There was an old cherry tree in my backyard, it didn't produce much fruit anymore and was already dead. However, as I was debating whether I should cut it down myself; I realised I would probably fuck it up and crush a good portion of the neighbors fence. So I hired an arborist to come out and take it down.



Arborists are like prostitutes. You don't pay them to come, you pay them to clean up after themselves and leave.

Here you can see the backyard after it was cleaned up. I asked them to leave the base of the tree intact. I was debating on having a chainsaw sculptor come out and carve something interesting. (Also, you can see the cribbing I'll soon be using to help jack up the house. $60 buck from some dude on craigslist.)

Thursday, June 17, 2010

Down goes the Holly

So there is a holly in the backyard. It's poorly placed and quite mature.

I was told it's bad for other fauna and should be removed.

With this flimsy excuse, I bought a chainsaw and went to work...

Friday, May 28, 2010

Water, water everywhere, it makes my home sink

One of the issues with this home, is that it is located in two "Environmentally Critical Areas" or ECAs. This means that there is some consideration which will affect the building or structural requirements for the home. In my case, this home is located in a valley between two hills. At some point in the past, there was a stream which was covered with fill, and surrounding this stream was a peat bog. Unfortunately I don't know right now whether it was filled by man or by natural processes. But regardless, the fill is loose and unstable.

So, I have to deal with liquefaction prone soil (due to the fill) and the potential peat bog underneath. In fact, these soil conditions are a part of the reason the house has settled so much (8" of settling over the 50' or so is quite a lot).

What's a boy to do? Hire a geo-tech of course!

The geo-tech came out and bored two test holes and then wrote up a report detailing the soils encountered, blow counts at the various depths and whether the site is suitable for development.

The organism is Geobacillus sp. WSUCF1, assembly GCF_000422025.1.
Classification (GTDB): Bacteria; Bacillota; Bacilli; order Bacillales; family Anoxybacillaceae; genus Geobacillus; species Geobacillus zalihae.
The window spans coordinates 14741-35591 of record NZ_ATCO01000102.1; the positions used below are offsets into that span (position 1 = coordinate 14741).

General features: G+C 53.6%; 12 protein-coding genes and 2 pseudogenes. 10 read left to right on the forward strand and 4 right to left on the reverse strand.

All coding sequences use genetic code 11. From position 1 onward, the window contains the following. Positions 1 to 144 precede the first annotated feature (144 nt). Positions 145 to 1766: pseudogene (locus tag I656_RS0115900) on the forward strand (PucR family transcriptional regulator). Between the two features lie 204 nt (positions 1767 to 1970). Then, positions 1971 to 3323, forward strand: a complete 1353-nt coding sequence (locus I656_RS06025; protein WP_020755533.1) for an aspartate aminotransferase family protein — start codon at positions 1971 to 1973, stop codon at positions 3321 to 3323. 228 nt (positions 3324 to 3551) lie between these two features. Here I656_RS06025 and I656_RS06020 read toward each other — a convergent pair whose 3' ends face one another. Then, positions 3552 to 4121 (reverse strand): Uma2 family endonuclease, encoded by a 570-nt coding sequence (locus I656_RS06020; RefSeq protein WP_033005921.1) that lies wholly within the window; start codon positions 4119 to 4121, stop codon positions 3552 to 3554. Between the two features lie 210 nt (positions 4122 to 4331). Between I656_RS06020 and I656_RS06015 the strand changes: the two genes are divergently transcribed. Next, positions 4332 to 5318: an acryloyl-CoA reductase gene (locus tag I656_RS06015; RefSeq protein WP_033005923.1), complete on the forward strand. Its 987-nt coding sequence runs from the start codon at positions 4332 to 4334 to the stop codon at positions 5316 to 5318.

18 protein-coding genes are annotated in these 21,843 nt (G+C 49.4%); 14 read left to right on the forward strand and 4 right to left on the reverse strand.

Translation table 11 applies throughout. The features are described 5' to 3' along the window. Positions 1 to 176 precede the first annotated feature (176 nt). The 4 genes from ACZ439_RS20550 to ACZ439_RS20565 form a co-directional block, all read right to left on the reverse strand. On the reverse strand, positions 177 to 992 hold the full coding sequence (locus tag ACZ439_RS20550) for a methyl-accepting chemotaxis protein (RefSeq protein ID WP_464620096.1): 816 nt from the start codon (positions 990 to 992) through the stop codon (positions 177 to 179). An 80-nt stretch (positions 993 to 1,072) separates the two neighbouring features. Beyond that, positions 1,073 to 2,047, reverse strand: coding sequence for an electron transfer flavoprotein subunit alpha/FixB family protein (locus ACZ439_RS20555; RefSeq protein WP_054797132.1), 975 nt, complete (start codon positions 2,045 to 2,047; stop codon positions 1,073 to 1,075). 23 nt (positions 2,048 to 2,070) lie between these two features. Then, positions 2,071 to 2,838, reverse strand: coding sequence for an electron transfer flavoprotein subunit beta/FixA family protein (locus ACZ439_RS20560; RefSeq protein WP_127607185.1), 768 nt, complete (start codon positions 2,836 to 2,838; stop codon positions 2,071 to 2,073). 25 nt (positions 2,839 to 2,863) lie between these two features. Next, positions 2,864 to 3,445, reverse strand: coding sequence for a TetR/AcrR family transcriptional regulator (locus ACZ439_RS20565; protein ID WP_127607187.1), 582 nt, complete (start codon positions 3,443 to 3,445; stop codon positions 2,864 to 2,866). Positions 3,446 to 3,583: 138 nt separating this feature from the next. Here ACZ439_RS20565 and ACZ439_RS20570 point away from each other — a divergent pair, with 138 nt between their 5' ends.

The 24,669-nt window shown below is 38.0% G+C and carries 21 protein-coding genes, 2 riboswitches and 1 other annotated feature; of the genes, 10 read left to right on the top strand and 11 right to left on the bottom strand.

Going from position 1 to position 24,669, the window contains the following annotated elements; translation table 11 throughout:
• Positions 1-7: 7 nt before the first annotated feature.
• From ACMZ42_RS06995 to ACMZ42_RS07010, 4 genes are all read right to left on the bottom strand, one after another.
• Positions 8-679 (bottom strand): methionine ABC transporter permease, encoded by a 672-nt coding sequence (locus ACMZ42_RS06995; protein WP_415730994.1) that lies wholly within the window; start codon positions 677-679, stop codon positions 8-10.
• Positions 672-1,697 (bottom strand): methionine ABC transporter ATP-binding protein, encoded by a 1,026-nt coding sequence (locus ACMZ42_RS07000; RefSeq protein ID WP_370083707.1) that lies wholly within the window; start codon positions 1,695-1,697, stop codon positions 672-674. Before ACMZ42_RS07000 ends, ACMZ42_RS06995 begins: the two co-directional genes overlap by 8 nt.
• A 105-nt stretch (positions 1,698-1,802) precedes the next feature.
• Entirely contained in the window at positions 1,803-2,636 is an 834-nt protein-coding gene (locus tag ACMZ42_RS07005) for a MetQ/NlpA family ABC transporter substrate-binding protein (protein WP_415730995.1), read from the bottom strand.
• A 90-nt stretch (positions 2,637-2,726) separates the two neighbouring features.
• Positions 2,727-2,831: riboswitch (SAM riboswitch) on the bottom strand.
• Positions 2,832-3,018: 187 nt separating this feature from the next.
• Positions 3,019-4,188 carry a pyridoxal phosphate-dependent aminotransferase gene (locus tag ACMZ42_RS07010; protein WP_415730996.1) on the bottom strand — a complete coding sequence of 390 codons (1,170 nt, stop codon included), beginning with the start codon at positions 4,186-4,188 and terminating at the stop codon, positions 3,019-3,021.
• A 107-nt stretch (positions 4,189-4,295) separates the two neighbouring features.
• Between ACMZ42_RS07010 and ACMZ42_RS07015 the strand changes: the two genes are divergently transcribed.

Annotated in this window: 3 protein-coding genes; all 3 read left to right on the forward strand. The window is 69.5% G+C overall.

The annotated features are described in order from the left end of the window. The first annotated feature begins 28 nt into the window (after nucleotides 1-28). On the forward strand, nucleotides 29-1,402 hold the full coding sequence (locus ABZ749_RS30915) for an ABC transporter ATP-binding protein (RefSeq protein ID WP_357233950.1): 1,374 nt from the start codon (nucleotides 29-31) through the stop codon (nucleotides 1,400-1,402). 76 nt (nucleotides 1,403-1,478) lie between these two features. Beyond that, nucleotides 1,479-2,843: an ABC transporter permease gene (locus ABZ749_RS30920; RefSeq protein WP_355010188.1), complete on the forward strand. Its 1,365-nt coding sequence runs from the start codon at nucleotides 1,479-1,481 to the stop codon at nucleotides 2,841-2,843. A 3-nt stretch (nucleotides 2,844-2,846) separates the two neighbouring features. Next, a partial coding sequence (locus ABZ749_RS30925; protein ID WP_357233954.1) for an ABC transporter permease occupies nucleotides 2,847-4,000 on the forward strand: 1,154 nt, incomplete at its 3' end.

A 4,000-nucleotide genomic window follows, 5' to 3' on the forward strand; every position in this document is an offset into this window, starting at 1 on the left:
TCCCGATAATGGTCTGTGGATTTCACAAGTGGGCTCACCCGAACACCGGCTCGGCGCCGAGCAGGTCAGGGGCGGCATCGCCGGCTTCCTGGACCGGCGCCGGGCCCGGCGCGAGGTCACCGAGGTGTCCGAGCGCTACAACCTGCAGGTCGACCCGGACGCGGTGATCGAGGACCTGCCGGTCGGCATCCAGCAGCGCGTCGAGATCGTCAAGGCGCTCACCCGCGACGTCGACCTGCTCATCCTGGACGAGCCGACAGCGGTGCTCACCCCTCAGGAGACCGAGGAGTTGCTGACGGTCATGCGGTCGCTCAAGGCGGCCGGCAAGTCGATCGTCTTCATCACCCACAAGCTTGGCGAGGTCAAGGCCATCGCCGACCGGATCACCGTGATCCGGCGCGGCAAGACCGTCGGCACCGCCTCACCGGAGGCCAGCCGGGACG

Lucky for me, the property was suitable for development, either with a slab foundation or pin piles.

Also, I now have a fancy report detailing the soil conditions of my home. I bet you don't have that....

Here you can see the boring machine drilling down into the soil.
video

Here you can see the probe after it's penetrated between two geologically distinct layers.

Saturday, April 24, 2010

Where to begin?

This was my home when I first bought it.
  • It was originally built in the 20's (1922 is the best guess I have). The house is one of the older homes on the block.
  • The house was originally built as a simple 20' x 40' structure with a front porch.
  • Later a 6' deep back porch was added.
  • Eventually both porches were closed in (poorly).
  • Several interior (non-load bearing) walls were added (again, poorly).
  • Finally, the house was built as post and pier construction, meaning the entire house was built using 36 1' x 1' concrete pier blocks, with wooden beams on top of wooden posts. This doesn't provide much bearing for the house, and as a result, the house had settled roughly 8" from the front left corner to the back right corner.
  • All of these issues and more would need to be addressed. I knew this going in, and figured that it would be easier to remodel this home than build one from scratch. And seeing that I couldn't afford a new home, this would have to do.
  • I started this blog in the Fall of 2011, but I backdating the posts to the appropriate times, so the chronological continuity is coherent. (Does that count as alliteration?)